Football attacking drill – Attack vs Defense
by Pablo M02nd Oct 2019
Drill created with Tactics Manager
Attack vs Defense drills are part of most training sessions. These exercises help players to familiarize themselves with the team’s preferred formation and game style. However, often the focus is on the attacking players. In this post, we discuss a football attacking drill that involves all players in your team.
This drill closely resembles real game situations. Therefore, you are required to practice it on an actual football pitch with a full 11 aside team if possible. However, you only need half of the field. So, if your squad is over 20 players strong, your substitutes can practise the same drill in the other half of the pitch.
You will need 4 cones and 3 small goals (or 6 cones). Position the 3 goals in the middle line, one in each wing and one right in the centre of the field. Then use the cones to make one gate outside each side of the penalty area. Position these gates just behind the penalty spot line and between the sideline and the penalty box. The picture illustrates the setup for teams using a defensive line of 4 players.
This drill aims to practice possession football by moving the ball across the park. The basic rules of the game are:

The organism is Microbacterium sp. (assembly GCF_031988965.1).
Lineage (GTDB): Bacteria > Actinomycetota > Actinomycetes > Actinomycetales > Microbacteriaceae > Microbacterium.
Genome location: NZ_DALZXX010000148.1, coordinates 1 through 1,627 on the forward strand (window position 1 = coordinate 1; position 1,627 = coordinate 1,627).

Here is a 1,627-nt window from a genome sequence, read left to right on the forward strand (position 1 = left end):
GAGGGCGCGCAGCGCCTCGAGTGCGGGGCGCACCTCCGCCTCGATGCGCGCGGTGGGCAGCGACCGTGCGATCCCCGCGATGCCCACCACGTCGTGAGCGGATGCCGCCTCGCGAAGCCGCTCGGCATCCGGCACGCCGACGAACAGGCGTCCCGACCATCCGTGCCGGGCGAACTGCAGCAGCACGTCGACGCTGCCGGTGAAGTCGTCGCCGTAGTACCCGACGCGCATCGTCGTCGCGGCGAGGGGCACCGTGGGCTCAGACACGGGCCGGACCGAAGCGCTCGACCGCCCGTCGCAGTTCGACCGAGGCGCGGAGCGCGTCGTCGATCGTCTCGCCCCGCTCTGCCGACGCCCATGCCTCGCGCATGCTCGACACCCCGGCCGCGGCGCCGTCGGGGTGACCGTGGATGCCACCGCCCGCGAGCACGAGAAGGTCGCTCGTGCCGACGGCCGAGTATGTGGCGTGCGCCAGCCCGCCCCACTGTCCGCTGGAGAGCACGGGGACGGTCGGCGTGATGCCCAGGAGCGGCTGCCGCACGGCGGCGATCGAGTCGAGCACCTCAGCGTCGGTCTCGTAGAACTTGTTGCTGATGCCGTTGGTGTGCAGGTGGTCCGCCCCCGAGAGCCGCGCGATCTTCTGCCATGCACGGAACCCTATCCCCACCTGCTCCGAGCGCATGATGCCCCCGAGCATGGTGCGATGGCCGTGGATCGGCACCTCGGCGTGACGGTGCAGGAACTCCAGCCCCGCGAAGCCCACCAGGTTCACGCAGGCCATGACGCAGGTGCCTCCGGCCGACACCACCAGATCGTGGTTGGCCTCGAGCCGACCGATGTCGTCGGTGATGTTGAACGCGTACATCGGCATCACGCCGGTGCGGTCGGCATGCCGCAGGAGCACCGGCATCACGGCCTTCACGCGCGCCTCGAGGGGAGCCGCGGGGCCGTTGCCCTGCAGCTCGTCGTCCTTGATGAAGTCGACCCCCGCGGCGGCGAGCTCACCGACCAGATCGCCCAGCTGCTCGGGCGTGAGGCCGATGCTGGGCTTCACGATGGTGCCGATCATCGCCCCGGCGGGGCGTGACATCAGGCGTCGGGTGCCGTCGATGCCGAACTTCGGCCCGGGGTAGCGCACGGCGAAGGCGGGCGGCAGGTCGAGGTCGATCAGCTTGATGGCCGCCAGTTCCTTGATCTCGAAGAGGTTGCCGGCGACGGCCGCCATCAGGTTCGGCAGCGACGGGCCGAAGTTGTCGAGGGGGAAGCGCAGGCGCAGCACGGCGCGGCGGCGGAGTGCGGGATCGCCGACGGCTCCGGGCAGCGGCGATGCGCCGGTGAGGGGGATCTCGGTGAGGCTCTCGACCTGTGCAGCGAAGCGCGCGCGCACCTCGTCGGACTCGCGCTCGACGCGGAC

- 2 teams of 5 players each.
- 1 goalkeeper.
- Only 3 touches are allowed (e.g., 1 touch to control the ball, 1 touch to change direction and 1 touch to pass the ball).
- The attacking team must pass the ball through both gates to be allowed to shoot at goal.
- If the defensive team intercepts the ball, the attacking team must pass the ball again through both goals.
- When the defensive team recovers the ball, their objective is to score in any of the small goals.
Be creative and add your own rules. For example, you may want to only allow passes on the ground, no high crosses. You may also want to play with unlimited touches. Whatever the changes you make to the base game, maintain the spirit of the drill: working from the sidelines and a clean transition from defence to attack.
Lessons to be learned
Attacking drills are often designed to improve individual skills (e.g., crossing and shooting). This football attacking drill focuses on working as a team. It is a great drill that involves every player in your team and keeps everyone moving constantly.
- Creating opportunities from the wings. The sideline gates simulate wingers running by the line. When the first gate is cleared, players must circulate the ball instead of shooting at the goal or crossing high to a teammate’s head.
- Transitioning from defence to attack. The defensive team’s objective is to score goals too, but in a different way. Therefore is not enough to intercept the ball and kick it high and out. The defensive team must pass the ball around to score in the small goals in the middle of the field.
- Passing. Since limited touches are allowed, players need to circulate the ball around and, in the process, improve their passing technique.
- Playing as a team. Although individual skills play a part in the game, limiting the time players can hold the ball forces everyone to play as a team.
- Players positioning. This drill is designed to allow you to practice your preferred formation. Players get used to their positions in the field.
- Finishing. This drill is played with a goalkeeper. Therefore your offensive players are faced with real finishing scenarios.